A woman applying to the Norwegian Research Council’s program SAMKUL only has half the chance a man has of being supported. 


36% of projects funded by the Norwegian Research Council last week are led by women. That’s great, you might be thinking. Sure, it’s a pity more women don’t apply, but 36% isn’t too bad.

What if I tell you that over half the applicants to this funding program were women? That’s not all: over half of the very best projects according to the external review panels were led by women. And yet only 4 of the 11 funded projects are led by women. What happened?

The program I’m talking about is SAMKUL: Cultural Conditions Underlying Societal Change. SAMKUL is one of the Research Council’s thematic programs. While the free programs award funding based on scientific quality alone, thematic programs are designed to encourage research on topics society needs, so the selection is based on relevance to the call in addition to the quality of the project. External review panels assess the quality, then the program committee prioritises the best projects according to their relevance to the call. In practice, the advisor at the Research Council told me, this means they consider all the applications that received the two best grades from the review panels, so all the 6s and 7s. This year, that group consisted of applications from 13 women and 12 men.

I was one of the many researchers whose application was rejected. Nothing unusual about that, I thought, until I read the assessment. Wow! I got the top grade, a 7! The reviewers loved my application! But the program committee thought my project “had too little focus on cultural conditions and this weakened the project’s relevance to the SAMKUL program”. That was the only reason I received for the rejection. Seven of us got the top grade. I was the only one of the seven not to be funded.

Oh well, maybe I messed up on relevance, I thought. Applying for research funding is like buying a lottery ticket, I’ll just try again next year, I thought. But then I started asking the advisor at the Research Council about the numbers behind the grants, and I started to see a bigger picture. It is not a pretty picture.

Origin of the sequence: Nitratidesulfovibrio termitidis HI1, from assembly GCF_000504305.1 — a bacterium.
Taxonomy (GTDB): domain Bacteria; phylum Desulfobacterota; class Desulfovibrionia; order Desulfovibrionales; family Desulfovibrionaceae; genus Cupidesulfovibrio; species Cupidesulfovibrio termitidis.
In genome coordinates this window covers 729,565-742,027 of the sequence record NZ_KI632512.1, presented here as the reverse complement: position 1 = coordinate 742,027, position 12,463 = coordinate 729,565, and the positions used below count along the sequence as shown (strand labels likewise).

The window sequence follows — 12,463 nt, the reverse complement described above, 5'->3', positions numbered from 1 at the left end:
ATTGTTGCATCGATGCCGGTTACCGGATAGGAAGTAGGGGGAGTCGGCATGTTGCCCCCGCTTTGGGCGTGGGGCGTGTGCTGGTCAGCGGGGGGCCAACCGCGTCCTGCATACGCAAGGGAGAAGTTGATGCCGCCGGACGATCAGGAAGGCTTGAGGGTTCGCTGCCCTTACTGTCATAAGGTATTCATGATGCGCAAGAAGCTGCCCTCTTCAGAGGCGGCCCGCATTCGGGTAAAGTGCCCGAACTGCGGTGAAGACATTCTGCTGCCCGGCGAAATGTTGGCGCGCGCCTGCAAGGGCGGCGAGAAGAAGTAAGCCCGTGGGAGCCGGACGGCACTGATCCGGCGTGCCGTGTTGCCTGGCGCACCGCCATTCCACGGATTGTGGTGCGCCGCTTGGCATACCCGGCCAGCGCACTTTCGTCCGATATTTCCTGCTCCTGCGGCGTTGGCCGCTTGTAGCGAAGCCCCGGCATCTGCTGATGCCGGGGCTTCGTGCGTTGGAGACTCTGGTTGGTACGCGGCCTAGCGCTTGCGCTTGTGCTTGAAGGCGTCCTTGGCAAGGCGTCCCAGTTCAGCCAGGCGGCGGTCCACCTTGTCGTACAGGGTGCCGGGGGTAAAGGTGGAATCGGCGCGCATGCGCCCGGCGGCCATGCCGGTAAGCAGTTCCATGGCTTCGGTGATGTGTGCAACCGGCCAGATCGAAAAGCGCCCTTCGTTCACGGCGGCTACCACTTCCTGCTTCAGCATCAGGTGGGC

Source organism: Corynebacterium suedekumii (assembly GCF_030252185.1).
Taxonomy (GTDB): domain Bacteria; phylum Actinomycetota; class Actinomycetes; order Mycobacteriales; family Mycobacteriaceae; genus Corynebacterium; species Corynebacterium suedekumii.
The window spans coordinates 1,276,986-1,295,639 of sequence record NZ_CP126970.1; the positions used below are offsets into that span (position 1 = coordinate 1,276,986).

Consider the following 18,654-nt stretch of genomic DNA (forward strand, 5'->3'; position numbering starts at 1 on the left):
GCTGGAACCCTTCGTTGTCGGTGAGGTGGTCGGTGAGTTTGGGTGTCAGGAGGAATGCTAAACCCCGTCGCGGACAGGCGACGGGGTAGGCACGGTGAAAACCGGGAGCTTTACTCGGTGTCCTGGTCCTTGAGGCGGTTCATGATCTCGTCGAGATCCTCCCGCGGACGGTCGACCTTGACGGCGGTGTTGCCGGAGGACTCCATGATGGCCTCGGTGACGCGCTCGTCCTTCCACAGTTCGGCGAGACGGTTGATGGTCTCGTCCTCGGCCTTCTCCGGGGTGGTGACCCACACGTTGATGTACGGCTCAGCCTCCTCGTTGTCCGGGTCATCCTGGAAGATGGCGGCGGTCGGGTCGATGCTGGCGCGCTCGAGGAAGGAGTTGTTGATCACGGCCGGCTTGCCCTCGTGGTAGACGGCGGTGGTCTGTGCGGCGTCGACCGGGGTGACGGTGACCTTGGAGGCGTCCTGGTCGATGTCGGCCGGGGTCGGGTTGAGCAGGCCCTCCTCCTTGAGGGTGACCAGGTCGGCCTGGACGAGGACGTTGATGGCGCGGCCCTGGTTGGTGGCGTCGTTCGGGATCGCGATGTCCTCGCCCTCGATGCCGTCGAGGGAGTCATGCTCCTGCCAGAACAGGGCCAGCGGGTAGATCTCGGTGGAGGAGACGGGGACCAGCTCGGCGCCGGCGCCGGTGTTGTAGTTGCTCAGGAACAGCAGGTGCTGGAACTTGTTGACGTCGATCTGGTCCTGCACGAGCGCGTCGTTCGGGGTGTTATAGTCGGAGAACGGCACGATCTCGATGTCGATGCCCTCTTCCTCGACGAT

You see, this isn’t the only year SAMKUL has given fewer women than men grants.

The last call, in 2013, was even worse. That year, 53% of the applicants were women, and only 25% of grants went to women! I fed the numbers the Research Council advisor I spoke to sent me into a spreadsheet. This is what I saw:


We researchers often talk about how hard it is to get research funding. Only 9% of applications to SAMKUL were funded this year, and 2013 was about the same. But women who applied had an even worse chance of receiving funding. Oh, in 2012 the gender balance was pretty even. But a woman who applied to SAMKUL in 2013 only had a 4% chance of receiving funding. A man who applied that year had a 15% chance of being funded. This year, women stood a 6% chance of being funded. Men had a 12% chance.

That means that this year, a man who applied to SAMKUL had twice the chance of being funded compared to a woman. And this is despite the fact that more women applied than men, and that there were more women than men among the 25 best applications.


Of course, the Norwegian Research Council has a policy that’s intended to improve the awful gender imbalance we have in research leadership. SAMKUL’s work plan for 2016–2020 also explicitly sets gender balance as a goal: “When selecting projects for funding in the future, the programme board will ensure that the gender balance among the project managers remains good.”